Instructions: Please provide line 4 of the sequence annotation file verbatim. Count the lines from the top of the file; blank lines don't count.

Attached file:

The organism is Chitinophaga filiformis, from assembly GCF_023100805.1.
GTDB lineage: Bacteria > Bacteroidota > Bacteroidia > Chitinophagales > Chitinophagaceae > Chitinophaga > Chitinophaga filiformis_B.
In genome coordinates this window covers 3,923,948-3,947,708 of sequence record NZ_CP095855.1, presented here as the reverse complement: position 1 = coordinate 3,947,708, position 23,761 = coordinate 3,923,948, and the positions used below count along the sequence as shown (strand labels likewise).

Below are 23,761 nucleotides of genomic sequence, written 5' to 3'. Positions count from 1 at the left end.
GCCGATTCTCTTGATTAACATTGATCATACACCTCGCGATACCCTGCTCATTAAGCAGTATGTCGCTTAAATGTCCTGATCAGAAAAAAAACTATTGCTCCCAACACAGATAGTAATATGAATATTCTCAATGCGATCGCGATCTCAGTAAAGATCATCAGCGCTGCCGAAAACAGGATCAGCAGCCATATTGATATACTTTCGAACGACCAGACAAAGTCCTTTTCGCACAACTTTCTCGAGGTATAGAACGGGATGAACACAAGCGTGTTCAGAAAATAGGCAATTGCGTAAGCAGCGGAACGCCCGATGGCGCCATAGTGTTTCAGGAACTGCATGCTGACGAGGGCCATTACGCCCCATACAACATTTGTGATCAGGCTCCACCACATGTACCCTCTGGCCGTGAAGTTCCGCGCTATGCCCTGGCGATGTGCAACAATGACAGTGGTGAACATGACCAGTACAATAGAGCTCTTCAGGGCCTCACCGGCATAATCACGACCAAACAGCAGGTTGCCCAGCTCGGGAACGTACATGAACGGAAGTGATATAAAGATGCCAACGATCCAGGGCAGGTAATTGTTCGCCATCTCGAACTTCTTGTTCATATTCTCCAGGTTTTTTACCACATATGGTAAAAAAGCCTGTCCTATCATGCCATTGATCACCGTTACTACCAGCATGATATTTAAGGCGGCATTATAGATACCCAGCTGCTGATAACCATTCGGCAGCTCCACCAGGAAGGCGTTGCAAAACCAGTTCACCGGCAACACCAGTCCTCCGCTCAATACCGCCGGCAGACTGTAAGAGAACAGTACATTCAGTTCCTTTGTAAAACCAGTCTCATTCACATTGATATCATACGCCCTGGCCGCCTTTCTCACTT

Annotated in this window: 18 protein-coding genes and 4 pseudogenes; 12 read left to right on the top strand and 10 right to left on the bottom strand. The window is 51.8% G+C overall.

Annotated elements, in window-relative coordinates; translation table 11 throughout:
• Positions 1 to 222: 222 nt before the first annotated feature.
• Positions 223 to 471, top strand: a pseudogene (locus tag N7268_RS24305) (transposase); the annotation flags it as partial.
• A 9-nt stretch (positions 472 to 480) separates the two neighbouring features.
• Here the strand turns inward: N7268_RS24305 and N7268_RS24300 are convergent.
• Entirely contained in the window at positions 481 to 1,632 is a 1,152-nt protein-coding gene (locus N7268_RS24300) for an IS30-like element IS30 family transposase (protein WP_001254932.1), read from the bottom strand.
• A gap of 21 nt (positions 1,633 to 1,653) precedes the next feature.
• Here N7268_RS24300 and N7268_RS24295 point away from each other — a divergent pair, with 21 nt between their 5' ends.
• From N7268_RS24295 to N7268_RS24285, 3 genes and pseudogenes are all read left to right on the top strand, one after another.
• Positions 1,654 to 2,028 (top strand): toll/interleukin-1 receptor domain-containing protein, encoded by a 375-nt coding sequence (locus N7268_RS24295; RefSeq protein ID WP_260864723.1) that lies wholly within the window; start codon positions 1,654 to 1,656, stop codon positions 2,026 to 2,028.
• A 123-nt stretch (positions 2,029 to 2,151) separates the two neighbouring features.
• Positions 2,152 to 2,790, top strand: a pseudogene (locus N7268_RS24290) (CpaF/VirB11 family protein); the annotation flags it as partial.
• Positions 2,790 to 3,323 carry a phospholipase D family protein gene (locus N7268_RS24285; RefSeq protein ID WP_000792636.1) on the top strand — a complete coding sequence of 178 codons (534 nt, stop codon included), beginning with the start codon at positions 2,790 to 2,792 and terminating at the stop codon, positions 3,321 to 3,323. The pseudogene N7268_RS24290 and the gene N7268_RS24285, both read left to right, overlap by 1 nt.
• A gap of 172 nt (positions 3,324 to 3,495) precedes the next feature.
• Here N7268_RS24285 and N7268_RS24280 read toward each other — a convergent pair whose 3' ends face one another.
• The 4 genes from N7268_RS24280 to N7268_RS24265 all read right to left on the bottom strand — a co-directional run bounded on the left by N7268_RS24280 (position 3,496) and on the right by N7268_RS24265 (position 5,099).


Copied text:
Below are 23,761 nucleotides of genomic sequence, written 5' to 3'. Positions count from 1 at the left end.